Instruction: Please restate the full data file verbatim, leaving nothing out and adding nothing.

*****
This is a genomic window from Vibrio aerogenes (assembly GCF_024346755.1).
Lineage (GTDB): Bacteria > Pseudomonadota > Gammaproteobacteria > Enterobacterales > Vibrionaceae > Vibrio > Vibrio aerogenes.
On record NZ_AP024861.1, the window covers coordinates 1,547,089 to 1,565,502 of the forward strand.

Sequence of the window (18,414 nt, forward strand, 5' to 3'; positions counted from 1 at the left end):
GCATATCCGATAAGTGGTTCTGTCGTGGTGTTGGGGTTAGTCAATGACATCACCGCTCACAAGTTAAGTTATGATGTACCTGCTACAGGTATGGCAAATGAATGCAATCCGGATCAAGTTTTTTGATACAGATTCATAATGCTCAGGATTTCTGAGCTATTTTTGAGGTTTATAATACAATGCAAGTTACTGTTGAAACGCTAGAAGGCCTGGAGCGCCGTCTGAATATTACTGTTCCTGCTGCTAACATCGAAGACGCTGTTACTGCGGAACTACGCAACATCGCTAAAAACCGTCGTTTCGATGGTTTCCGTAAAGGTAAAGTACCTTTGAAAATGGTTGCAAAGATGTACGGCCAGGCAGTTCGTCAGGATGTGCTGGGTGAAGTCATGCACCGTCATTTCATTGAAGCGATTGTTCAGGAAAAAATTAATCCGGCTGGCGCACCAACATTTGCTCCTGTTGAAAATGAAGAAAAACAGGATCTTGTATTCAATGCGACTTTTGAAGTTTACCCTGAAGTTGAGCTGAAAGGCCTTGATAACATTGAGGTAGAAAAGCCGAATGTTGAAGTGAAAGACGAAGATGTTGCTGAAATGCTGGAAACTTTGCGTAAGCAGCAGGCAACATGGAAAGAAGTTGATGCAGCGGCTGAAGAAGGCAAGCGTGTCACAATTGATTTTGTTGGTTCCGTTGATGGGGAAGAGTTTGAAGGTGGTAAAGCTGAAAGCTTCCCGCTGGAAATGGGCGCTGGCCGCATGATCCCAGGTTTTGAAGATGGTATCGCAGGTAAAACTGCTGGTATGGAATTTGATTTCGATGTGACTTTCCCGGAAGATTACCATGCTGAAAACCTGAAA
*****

This is a genomic window from Vibrio aerogenes (assembly GCF_024346755.1).
Lineage (GTDB): Bacteria > Pseudomonadota > Gammaproteobacteria > Enterobacterales > Vibrionaceae > Vibrio > Vibrio aerogenes.
On record NZ_AP024861.1, the window covers coordinates 1,547,089 to 1,565,502 of the forward strand.

Sequence of the window (18,414 nt, forward strand, 5' to 3'; positions counted from 1 at the left end):
GCATATCCGATAAGTGGTTCTGTCGTGGTGTTGGGGTTAGTCAATGACATCACCGCTCACAAGTTAAGTTATGATGTACCTGCTACAGGTATGGCAAATGAATGCAATCCGGATCAAGTTTTTTGATACAGATTCATAATGCTCAGGATTTCTGAGCTATTTTTGAGGTTTATAATACAATGCAAGTTACTGTTGAAACGCTAGAAGGCCTGGAGCGCCGTCTGAATATTACTGTTCCTGCTGCTAACATCGAAGACGCTGTTACTGCGGAACTACGCAACATCGCTAAAAACCGTCGTTTCGATGGTTTCCGTAAAGGTAAAGTACCTTTGAAAATGGTTGCAAAGATGTACGGCCAGGCAGTTCGTCAGGATGTGCTGGGTGAAGTCATGCACCGTCATTTCATTGAAGCGATTGTTCAGGAAAAAATTAATCCGGCTGGCGCACCAACATTTGCTCCTGTTGAAAATGAAGAAAAACAGGATCTTGTATTCAATGCGACTTTTGAAGTTTACCCTGAAGTTGAGCTGAAAGGCCTTGATAACATTGAGGTAGAAAAGCCGAATGTTGAAGTGAAAGACGAAGATGTTGCTGAAATGCTGGAAACTTTGCGTAAGCAGCAGGCAACATGGAAAGAAGTTGATGCAGCGGCTGAAGAAGGCAAGCGTGTCACAATTGATTTTGTTGGTTCCGTTGATGGGGAAGAGTTTGAAGGTGGTAAAGCTGAAAGCTTCCCGCTGGAAATGGGCGCTGGCCGCATGATCCCAGGTTTTGAAGATGGTATCGCAGGTAAAACTGCTGGTATGGAATTTGATTTCGATGTGACTTTCCCGGAAGATTACCATGCTGAAAACCTGAAA